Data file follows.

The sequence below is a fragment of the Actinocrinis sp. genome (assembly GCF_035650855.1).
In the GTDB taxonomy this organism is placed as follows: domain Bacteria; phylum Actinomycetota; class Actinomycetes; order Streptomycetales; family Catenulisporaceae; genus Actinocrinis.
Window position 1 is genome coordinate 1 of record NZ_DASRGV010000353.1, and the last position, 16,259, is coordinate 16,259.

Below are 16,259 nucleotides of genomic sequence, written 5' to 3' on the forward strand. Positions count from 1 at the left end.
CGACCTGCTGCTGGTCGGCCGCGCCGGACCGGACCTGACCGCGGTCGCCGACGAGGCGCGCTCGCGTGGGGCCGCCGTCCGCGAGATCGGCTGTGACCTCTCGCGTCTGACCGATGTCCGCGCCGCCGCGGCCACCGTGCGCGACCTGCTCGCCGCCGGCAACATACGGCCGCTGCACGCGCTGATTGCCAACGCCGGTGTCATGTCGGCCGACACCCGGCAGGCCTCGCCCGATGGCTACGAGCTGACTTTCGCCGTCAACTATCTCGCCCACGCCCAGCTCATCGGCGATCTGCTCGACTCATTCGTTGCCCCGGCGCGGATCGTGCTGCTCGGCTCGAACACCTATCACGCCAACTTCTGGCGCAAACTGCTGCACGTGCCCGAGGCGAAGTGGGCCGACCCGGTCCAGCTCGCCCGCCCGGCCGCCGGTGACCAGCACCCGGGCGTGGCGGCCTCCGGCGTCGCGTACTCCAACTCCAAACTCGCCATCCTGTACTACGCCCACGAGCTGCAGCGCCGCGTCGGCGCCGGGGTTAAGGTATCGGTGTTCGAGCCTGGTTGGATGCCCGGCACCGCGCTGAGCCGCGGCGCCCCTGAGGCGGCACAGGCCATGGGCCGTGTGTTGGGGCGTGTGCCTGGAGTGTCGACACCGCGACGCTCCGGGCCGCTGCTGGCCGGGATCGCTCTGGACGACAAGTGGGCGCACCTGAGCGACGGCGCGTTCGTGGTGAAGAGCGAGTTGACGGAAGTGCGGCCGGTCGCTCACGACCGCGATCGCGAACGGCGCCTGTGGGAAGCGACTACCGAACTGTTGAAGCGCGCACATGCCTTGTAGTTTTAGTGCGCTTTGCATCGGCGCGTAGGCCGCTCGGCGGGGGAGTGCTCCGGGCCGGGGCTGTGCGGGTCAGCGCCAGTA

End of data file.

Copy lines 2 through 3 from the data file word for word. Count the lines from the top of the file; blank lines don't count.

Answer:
In the GTDB taxonomy this organism is placed as follows: domain Bacteria; phylum Actinomycetota; class Actinomycetes; order Streptomycetales; family Catenulisporaceae; genus Actinocrinis.
Window position 1 is genome coordinate 1 of record NZ_DASRGV010000353.1, and the last position, 16,259, is coordinate 16,259.